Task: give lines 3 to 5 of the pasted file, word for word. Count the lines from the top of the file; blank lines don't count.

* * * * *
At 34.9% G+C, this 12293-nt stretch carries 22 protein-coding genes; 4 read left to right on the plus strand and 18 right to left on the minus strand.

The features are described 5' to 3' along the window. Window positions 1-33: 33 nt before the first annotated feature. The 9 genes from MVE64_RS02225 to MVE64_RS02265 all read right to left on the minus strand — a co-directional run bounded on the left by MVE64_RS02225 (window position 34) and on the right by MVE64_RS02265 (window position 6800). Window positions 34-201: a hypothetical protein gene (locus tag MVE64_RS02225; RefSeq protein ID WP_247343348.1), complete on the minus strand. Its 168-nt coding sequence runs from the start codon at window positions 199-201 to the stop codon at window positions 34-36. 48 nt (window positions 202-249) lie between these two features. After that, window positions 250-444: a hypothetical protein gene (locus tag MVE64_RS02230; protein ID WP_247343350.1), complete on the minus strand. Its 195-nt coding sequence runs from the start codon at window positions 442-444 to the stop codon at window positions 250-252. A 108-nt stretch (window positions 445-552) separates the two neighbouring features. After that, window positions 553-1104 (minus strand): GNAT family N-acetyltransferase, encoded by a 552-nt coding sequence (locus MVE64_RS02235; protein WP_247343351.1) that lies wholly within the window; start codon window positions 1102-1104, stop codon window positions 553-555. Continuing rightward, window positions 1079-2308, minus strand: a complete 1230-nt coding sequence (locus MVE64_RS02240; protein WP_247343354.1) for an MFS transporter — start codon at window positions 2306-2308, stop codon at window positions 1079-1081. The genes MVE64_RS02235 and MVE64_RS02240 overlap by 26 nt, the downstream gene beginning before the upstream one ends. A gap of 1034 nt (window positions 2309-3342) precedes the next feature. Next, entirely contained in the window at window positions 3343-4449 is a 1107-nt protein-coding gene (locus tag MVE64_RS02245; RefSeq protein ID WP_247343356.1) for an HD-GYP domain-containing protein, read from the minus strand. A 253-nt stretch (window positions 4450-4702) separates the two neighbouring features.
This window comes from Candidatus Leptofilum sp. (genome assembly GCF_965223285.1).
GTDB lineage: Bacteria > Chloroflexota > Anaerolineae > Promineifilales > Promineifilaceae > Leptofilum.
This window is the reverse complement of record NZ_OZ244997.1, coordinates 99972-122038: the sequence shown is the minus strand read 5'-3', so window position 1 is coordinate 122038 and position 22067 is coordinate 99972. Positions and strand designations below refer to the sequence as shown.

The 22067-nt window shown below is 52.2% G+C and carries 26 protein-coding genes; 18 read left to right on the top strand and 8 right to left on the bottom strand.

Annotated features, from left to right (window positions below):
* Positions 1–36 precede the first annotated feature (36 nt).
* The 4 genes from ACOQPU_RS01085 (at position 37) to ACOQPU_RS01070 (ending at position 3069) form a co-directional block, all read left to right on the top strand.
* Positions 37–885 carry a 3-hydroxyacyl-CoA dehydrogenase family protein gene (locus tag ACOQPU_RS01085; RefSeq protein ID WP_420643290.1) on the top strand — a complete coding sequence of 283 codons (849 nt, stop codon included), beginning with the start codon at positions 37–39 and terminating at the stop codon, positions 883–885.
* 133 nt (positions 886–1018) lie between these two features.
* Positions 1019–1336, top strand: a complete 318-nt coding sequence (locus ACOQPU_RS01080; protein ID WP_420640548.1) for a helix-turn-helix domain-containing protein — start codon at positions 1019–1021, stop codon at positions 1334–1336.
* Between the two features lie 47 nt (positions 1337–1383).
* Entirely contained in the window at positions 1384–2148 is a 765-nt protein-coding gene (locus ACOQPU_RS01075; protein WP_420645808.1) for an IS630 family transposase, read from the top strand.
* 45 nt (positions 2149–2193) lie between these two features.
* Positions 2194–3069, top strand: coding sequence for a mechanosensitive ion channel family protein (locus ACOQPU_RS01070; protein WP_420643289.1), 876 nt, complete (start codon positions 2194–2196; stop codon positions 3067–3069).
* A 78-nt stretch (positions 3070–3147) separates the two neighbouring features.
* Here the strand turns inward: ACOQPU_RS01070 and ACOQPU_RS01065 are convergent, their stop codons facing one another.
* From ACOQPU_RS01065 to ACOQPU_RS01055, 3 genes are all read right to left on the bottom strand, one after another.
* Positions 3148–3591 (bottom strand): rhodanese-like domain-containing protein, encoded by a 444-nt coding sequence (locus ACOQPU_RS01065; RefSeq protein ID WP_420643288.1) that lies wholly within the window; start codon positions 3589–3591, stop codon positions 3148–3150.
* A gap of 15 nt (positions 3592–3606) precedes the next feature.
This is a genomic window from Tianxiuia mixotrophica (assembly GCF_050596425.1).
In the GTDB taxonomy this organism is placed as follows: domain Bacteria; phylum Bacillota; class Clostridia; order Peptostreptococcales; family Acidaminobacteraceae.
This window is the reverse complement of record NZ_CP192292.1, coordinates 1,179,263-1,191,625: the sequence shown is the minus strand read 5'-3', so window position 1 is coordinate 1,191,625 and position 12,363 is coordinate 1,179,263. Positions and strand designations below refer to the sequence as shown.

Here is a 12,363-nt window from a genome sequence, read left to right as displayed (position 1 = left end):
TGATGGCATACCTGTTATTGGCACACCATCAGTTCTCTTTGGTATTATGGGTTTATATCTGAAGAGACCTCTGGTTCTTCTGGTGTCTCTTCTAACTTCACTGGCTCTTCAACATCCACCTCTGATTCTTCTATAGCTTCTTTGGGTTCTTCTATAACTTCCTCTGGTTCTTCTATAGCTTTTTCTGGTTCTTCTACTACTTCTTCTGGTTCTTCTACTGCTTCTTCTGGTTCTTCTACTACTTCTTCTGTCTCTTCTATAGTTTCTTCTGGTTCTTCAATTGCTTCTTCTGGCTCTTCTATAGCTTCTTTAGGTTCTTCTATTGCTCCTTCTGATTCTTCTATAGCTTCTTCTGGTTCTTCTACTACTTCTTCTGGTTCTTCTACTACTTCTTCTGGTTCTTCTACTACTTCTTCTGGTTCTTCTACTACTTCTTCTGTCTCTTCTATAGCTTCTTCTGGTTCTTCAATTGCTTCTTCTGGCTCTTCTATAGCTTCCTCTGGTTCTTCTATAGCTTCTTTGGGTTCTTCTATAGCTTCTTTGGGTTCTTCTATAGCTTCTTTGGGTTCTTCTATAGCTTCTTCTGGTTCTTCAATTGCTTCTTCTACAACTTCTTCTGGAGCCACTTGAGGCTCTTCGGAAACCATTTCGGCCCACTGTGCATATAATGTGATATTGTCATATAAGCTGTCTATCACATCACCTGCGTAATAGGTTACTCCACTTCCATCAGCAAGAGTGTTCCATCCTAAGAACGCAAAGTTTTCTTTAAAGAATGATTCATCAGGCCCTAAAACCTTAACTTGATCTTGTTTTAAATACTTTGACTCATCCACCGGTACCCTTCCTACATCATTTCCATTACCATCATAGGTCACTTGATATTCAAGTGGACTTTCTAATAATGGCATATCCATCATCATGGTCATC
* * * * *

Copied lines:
This window comes from Candidatus Leptofilum sp. (genome assembly GCF_965223285.1).
GTDB lineage: Bacteria > Chloroflexota > Anaerolineae > Promineifilales > Promineifilaceae > Leptofilum.
This window is the reverse complement of record NZ_OZ244997.1, coordinates 99972-122038: the sequence shown is the minus strand read 5'-3', so window position 1 is coordinate 122038 and position 22067 is coordinate 99972. Positions and strand designations below refer to the sequence as shown.